January 18, 2017

What I’ve learned so far about the magical world of 3D printing

A cynical person might comment that I have loved 3D printing for so long that it’s *very convenient* that such a cool technology is so important to the Curiosity Project. Admittedly, there’s a grain of truth in this. But my enthusiasm began during my PhD when I used toys to study children’s word learning (Twomey, Ranson & Horst, 2014, seeing as you asked). To understand how children learn words, we need to know how they process the language they hear, but also how they process the objects they attach that language to. We need to be able to control features of the stimuli we use in our studies, and 3D printing allows us to do this quickly, simply, cheaply, and most importantly, accurately. No more hot-gluing lentils to polystyrene for me! (That one was Horst & Twomey, 2013).

For any developmental psychologists interested in using 3D printing to make stimuli , here’s what I’ve learned so far. Note that I’m going to talk about my own experience with Makerbot – other 3D printers are available!

  • Cost:
    • 3D printers aren’t cheap, but they’re cheaper than the other equipment we use (eyetrackers anyone?). Our Makerbot Replicator+ cost around £2000. The filament is around £50 a spool and lasts for ages. Printing a toy-sized object costs pennies.
    • Makerbot software is free, as is SketchUp,a free 3D design package that’s very easy to learn
    • The printer comes with a free spool of filament. It’s grey, so good for models of Star Wars things, or British Members of Parliament.
  • Design:
    • I was terrified of having to do a degree in CAD to make my objects, but it can be very simple with SketchUp. It allows you to push and pull parts of your design, resize easily, look from all angles, copy and past elements… I love it because it makes me feel clever with minimal effort (unlike R). I’d recommend their online tutorials to get started.
    • Your 3D design needs to be a hollow, continuous surface to be printable, but it’s easy to accidentally leave disconnected edges or small holes in your design. SketchUp has a plugin called Solid Inspector. This invaluable tool highlights these holes (they’re sometimes almost invisible) so that you can fill them in.
    • Makerbot takes .stl files. SketchUp doesn’t automatically produce these, but you can download an .stl plugin, and export (rather than save) your file to .stl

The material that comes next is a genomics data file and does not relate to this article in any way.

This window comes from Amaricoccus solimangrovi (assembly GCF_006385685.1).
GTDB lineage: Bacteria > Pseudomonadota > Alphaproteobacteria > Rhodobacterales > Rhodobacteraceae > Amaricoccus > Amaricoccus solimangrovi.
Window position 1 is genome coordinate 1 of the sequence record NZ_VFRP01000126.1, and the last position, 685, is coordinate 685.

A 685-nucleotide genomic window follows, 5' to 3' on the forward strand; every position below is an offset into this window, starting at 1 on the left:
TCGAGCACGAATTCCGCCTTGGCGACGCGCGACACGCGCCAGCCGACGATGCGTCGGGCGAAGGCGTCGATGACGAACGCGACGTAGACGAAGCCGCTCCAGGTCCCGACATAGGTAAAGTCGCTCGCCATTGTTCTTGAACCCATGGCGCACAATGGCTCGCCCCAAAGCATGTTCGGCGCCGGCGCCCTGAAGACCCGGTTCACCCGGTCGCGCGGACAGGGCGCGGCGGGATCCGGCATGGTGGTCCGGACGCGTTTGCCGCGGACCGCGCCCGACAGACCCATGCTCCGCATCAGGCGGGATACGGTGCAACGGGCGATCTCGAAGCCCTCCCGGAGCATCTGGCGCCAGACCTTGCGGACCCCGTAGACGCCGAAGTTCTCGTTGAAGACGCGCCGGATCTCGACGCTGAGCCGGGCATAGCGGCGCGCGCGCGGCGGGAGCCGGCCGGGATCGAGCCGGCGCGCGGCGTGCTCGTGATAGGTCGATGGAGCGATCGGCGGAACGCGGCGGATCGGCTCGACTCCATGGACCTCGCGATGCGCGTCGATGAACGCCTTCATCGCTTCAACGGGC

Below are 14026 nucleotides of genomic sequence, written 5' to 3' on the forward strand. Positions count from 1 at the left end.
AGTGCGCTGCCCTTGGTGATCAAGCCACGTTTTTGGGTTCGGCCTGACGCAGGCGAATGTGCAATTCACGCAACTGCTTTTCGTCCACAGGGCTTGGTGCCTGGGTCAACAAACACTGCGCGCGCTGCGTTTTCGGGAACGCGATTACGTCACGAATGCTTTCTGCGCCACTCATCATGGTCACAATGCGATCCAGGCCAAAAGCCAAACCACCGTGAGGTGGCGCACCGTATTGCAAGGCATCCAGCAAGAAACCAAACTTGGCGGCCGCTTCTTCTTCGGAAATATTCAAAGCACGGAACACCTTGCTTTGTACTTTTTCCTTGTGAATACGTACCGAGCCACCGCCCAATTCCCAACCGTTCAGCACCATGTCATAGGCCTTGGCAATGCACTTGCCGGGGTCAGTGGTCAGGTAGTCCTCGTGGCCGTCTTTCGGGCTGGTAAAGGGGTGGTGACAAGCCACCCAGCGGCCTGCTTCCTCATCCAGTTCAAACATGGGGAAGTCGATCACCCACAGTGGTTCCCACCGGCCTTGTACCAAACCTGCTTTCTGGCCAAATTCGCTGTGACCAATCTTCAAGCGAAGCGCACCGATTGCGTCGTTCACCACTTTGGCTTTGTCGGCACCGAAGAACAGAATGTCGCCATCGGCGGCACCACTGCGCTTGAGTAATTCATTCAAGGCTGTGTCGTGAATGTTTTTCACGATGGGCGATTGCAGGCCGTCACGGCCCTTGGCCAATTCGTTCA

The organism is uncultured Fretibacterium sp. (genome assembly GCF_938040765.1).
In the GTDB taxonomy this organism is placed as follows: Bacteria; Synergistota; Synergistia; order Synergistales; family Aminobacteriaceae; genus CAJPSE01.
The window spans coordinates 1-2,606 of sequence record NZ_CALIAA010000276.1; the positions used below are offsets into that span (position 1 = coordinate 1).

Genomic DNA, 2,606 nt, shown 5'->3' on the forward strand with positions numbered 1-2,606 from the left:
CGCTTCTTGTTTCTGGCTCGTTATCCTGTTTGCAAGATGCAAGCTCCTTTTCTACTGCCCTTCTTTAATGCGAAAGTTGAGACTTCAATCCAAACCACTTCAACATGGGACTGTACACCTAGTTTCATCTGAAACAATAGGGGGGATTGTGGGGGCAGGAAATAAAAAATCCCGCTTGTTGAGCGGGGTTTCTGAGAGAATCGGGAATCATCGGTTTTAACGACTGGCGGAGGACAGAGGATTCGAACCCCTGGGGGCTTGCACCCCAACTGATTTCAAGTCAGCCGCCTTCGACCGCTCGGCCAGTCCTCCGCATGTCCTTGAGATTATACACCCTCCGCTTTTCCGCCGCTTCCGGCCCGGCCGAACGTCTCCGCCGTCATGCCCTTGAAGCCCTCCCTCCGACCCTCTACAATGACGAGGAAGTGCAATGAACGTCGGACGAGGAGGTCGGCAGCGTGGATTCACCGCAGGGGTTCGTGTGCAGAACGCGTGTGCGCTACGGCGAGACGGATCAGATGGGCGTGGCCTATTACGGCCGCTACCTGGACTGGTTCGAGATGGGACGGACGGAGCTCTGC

• Once you’ve made your .stl file, you have to import it into MakerBot Print. This free software lets you convert .stl files to .makerbot files, which you can then print on your lovely, shiny, whirring printer.
    • You can also download thousands of .stl files pre-made from Makerbot’s Thingiverse ( Careful what you search for, though – there’s no accounting for taste.
  • Printing
    • After you’ve unpacked your printer and had a sit down and a cup of tea to cope with the excitement, you’ll go through a set-up routine via the LCD screen on the front. Our printer isn’t networked, so we did this using the Makerbot Android app. Remember the Windows 95 printer test page? The Makerbot equivalent is a small plastic chain. I have never been so awestruck by something so… grey.
    • Once it’s set up, it’s as simple as putting your files on a USB and sticking the USB in the port. I was hugely surprised that it worked perfectly, first time. That never happens in science.
    • Printing takes a while. Six 3″ x 1.5″ x 1.5″ cuboid-ish shapes took a night. Bear this in mind if you think you’ll need something quickly.
    • Once your object is printed, remove the base plate and snap them off. It’ll have printed a “sacrifical base” (thank you to the eminent Barrie Usherwood, our departmental technician (genius wizard), for this excellent phrase). Snap this off too.
    • Now that you have your object, show it to all of your friends, take it to the pub, show your Dad at Christmas, take photos of it, inflict it on social media. You are the FUTURE.
  • Other notes
    • Entry-level 3D printers work by heating up a plastic filament and extruding (what a wonderful word) it in layers to build up a shape. Your finished object will have small ridges in it. If you want it to be perfectly smooth, you’ll have to paint it. Painting isn’t completely straightforward. For developmental work you need non-toxic paint, and because the plastic is ridged, it can seep and leave a feathery outline (you know, like Dot Cotton’s lipstick). I wouldn’t recommend trying to paint spots on a flat surface, for example. Painting a small surface (like the top of a protrusion) works much better.
    • If you design something with a large overhang, think about how you’re going to orient it before you print. Although Makerbot is clever, so far I haven’t managed to get it to deal well with big overhangs. For example, you might want to print a dog with a tail that sticks out. If you print the dog standing on its feet, you’ll find that the finished object has squiggly bits of filament underneath the tail, which have sagged before the filament has cooled sufficiently to be solid. You can use sandpaper to smooth these, but they’re part of the structure of the object, so you risk holes. Instead, you could orient the dog to lie on its side in Makerbot Print to minimise the dribbly bits. There may well be a better way around this, but at this early stage I’ve not needed to figure out why.

That’s it for now! I’d love to hear from anyone else with different ways of doing it.

IMPORTANT NOTE: My adventures in 3D printing would not be possible without the support of the ESRC: thank you! Perhaps more critically, they wouldn’t be possible without Barrie. Barrie: thank you for your help.